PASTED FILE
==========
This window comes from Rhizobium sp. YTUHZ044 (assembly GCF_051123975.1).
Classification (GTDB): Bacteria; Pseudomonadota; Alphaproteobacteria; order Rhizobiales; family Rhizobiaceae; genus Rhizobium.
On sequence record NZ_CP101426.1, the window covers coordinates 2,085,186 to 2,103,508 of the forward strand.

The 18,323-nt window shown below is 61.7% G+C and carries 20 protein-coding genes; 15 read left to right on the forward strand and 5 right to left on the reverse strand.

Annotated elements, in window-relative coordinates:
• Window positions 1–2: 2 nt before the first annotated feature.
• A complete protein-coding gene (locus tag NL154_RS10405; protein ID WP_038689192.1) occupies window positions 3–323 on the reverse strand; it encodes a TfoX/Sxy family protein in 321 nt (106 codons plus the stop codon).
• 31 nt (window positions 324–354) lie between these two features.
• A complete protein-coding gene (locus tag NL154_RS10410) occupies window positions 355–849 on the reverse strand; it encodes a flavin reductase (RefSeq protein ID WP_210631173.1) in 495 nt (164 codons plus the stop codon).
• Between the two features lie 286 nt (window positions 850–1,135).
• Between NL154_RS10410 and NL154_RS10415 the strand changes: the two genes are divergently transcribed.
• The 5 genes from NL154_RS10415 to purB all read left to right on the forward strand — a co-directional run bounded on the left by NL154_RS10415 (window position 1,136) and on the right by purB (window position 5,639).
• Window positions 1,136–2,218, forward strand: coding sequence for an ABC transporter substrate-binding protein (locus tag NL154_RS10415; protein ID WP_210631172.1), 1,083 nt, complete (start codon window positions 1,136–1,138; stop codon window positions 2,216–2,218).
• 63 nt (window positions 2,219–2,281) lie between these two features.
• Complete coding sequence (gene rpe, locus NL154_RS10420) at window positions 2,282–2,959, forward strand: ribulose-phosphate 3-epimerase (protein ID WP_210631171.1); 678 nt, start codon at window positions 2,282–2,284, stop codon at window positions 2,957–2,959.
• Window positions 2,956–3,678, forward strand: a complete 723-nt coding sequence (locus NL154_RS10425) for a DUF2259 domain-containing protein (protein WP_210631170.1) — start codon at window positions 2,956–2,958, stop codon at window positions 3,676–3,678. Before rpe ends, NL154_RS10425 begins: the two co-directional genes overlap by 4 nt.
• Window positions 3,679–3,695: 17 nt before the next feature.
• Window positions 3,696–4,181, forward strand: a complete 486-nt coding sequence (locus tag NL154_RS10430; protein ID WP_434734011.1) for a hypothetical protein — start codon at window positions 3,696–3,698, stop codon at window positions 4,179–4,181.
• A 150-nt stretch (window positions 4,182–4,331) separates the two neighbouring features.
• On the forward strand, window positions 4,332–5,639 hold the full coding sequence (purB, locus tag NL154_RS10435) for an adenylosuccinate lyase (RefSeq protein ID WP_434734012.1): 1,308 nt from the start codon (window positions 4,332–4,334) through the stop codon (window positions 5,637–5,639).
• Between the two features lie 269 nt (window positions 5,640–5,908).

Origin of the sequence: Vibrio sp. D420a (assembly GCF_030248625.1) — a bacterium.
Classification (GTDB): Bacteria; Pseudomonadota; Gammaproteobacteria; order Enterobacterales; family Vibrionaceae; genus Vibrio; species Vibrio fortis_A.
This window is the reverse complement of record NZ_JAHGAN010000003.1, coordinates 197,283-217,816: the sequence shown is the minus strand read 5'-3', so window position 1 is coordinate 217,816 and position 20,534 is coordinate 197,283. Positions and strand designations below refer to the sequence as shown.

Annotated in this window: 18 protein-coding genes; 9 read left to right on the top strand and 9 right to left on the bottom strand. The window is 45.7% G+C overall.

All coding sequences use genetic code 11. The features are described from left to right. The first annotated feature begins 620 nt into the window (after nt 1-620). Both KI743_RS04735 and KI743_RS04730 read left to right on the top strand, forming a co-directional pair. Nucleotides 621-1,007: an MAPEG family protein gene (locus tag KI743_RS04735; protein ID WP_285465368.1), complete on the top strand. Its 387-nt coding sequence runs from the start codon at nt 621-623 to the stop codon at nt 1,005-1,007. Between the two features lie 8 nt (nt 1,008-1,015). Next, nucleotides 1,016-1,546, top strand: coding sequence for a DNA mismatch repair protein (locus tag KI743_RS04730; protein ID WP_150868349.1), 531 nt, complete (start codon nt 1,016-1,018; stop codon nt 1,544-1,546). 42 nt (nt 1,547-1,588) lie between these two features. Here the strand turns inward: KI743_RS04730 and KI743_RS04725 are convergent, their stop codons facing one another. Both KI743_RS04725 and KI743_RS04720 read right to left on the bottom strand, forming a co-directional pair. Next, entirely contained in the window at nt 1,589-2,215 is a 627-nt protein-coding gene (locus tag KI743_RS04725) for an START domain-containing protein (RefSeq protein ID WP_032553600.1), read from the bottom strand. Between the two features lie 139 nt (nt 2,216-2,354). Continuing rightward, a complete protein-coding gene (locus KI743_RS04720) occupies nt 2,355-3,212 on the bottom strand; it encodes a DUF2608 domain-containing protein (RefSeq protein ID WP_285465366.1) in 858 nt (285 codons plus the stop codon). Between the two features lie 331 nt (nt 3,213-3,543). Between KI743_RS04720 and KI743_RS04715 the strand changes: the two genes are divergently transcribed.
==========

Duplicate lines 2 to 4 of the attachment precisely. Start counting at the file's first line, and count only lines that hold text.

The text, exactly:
Classification (GTDB): Bacteria; Pseudomonadota; Alphaproteobacteria; order Rhizobiales; family Rhizobiaceae; genus Rhizobium.
On sequence record NZ_CP101426.1, the window covers coordinates 2,085,186 to 2,103,508 of the forward strand.

The 18,323-nt window shown below is 61.7% G+C and carries 20 protein-coding genes; 15 read left to right on the forward strand and 5 right to left on the reverse strand.